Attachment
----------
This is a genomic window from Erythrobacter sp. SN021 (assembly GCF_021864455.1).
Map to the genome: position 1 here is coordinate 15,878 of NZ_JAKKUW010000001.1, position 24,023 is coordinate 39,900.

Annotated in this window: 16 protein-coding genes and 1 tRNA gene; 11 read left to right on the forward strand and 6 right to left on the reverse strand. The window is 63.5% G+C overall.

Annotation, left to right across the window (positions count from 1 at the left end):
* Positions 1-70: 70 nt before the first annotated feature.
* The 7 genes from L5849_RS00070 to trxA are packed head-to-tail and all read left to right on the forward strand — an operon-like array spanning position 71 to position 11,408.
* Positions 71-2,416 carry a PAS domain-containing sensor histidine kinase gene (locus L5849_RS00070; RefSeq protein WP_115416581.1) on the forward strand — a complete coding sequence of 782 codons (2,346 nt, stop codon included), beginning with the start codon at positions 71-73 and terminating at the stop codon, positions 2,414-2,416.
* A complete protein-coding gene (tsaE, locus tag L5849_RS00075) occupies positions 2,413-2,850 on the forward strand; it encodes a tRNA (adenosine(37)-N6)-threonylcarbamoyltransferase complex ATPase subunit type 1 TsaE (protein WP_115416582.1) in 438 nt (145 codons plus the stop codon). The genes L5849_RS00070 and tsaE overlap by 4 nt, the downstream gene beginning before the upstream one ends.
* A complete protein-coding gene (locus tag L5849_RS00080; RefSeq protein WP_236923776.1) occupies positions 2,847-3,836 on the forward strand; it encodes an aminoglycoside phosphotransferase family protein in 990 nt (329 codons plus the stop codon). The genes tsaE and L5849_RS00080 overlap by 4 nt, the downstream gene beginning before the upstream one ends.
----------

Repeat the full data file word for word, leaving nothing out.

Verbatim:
This is a genomic window from Erythrobacter sp. SN021 (assembly GCF_021864455.1).
Map to the genome: position 1 here is coordinate 15,878 of NZ_JAKKUW010000001.1, position 24,023 is coordinate 39,900.

Annotated in this window: 16 protein-coding genes and 1 tRNA gene; 11 read left to right on the forward strand and 6 right to left on the reverse strand. The window is 63.5% G+C overall.

Annotation, left to right across the window (positions count from 1 at the left end):
* Positions 1-70: 70 nt before the first annotated feature.
* The 7 genes from L5849_RS00070 to trxA are packed head-to-tail and all read left to right on the forward strand — an operon-like array spanning position 71 to position 11,408.
* Positions 71-2,416 carry a PAS domain-containing sensor histidine kinase gene (locus L5849_RS00070; RefSeq protein WP_115416581.1) on the forward strand — a complete coding sequence of 782 codons (2,346 nt, stop codon included), beginning with the start codon at positions 71-73 and terminating at the stop codon, positions 2,414-2,416.
* A complete protein-coding gene (tsaE, locus tag L5849_RS00075) occupies positions 2,413-2,850 on the forward strand; it encodes a tRNA (adenosine(37)-N6)-threonylcarbamoyltransferase complex ATPase subunit type 1 TsaE (protein WP_115416582.1) in 438 nt (145 codons plus the stop codon). The genes L5849_RS00070 and tsaE overlap by 4 nt, the downstream gene beginning before the upstream one ends.
* A complete protein-coding gene (locus tag L5849_RS00080; RefSeq protein WP_236923776.1) occupies positions 2,847-3,836 on the forward strand; it encodes an aminoglycoside phosphotransferase family protein in 990 nt (329 codons plus the stop codon). The genes tsaE and L5849_RS00080 overlap by 4 nt, the downstream gene beginning before the upstream one ends.